Marking Pennsylvania History
Echoes from the Sidewalk
What exactly is that ornate, cream-colored facade looming over Locust Street? Walking west, from Washington Square, one could simply pass by the old Musical Fund Hall without a thought. And that would be an option, but it would be a mistake.
In the 1820s, when the Musical Fund Hall was new, it was the center of cultural life in Philadelphia. Broad Street was still mostly barren. The Academy of Music would not be built for three more decades. Nearby, the Walnut Street Theater was thriving and the Square served as one of the gathering grounds for the city's 150,000 residents. But that population would double again before 1850 and double again by 1870, forcing the city westward and leaving the Musical Fund Hall as a pleasant, if quaint, memory.
Stand on the sidewalk and imagine opening night: December 29, 1824. Handel's Dettingen Te Deum was performed. Imagine the following year, when the Marquis de Lafayette, a hero from the Revolutionary War was regaled here. Like so many sites in Philadelphia and the Delaware Valley, this one is full of connections and surprises. Charles Dickens lectured here in 1842. Jenny Lind, the "Swedish Nightingale" lit up the Hall with her voice. Imagine the echoes.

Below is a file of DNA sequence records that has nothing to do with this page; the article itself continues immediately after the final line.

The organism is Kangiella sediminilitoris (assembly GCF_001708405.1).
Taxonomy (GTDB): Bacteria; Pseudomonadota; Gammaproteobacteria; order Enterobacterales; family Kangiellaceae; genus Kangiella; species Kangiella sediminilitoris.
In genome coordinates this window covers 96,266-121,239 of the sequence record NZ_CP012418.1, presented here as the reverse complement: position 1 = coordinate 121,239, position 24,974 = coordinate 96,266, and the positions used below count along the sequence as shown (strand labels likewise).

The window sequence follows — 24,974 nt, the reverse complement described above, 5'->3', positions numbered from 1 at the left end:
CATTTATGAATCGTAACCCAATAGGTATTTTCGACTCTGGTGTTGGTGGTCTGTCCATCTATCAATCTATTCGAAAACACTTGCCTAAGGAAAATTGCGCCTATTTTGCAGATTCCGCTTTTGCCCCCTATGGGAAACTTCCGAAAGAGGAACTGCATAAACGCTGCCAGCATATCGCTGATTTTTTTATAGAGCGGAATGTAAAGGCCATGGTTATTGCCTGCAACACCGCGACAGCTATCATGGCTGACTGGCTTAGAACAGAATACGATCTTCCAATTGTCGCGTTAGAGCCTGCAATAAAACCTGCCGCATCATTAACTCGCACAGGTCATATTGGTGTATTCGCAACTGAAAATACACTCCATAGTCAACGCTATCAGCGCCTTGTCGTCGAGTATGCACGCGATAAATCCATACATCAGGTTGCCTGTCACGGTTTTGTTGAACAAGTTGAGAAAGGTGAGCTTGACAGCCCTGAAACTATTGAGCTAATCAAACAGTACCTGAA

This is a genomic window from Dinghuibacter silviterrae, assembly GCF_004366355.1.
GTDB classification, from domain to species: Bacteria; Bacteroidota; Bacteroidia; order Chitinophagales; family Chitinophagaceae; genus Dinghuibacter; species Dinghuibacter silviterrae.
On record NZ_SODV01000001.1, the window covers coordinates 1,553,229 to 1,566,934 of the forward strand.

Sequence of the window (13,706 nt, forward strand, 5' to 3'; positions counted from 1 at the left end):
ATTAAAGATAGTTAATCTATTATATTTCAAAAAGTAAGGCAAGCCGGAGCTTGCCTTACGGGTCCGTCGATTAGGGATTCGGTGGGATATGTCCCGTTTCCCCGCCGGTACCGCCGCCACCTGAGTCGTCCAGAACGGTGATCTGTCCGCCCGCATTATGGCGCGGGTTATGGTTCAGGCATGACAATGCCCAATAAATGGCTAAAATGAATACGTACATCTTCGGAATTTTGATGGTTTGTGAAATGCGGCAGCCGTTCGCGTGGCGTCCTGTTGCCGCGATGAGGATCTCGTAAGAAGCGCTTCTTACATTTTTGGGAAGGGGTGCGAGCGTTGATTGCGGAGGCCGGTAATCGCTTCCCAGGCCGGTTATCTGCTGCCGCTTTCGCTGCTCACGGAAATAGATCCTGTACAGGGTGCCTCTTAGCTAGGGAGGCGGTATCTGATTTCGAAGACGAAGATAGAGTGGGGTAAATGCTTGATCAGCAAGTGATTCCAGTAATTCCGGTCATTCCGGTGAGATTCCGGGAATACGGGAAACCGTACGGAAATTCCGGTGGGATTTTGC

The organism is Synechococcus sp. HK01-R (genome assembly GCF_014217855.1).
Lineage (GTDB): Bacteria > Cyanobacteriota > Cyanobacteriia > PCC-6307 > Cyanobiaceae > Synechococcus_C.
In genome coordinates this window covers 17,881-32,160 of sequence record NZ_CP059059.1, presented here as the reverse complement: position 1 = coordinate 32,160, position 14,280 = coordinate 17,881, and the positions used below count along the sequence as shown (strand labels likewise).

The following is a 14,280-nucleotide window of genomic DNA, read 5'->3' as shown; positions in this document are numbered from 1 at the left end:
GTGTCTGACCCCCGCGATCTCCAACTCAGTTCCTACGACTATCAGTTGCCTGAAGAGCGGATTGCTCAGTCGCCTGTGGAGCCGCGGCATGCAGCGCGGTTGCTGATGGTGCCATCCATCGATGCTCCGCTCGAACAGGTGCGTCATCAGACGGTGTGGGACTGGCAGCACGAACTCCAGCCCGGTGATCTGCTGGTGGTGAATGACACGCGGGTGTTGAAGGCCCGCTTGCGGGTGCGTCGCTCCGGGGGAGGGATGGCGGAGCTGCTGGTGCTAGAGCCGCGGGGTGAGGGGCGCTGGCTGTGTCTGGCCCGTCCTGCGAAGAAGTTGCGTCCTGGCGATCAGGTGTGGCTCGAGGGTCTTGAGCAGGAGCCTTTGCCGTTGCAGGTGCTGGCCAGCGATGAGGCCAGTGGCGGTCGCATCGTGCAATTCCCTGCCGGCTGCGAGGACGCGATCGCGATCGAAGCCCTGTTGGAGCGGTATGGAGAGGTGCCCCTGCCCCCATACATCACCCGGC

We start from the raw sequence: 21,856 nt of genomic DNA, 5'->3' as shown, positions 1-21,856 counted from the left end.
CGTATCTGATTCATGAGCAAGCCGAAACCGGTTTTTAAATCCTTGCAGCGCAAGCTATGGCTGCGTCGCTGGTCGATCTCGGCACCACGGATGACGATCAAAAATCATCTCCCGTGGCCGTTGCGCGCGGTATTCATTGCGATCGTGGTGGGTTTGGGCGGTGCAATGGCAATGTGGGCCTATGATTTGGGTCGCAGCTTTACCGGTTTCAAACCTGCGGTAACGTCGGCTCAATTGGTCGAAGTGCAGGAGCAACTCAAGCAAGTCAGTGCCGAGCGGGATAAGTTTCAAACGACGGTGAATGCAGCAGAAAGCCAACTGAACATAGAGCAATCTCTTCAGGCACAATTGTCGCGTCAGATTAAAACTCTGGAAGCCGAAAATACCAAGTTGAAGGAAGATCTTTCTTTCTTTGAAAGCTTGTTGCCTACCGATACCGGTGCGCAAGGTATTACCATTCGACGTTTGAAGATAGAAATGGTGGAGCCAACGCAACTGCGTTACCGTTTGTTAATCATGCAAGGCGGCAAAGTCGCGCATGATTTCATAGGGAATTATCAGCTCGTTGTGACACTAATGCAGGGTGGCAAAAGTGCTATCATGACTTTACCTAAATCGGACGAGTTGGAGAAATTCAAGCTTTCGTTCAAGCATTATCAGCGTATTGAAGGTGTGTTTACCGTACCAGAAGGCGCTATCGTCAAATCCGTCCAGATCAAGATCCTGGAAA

And as you stand on the brick pavement of Locust Street in the 21st century, imagine June 1856, when the first Republican National Convention convened at the Musical Fund Hall. "Our town is again alive with the bustle and excitement of a grand convention," reported the Philadelphia Bulletin. "The hotels are crowded to the highest flight," and the nation's eyes were turned to Philadelphia, and this historical hall.
Today condominiums occupy the space that once held these people, these events. Like I said, it takes imagination to hear the echoes.
- Kenneth FInkel, Executive Director of WHYY's Arts & Culture Service
Return to Marking Pennsylvania History homepage.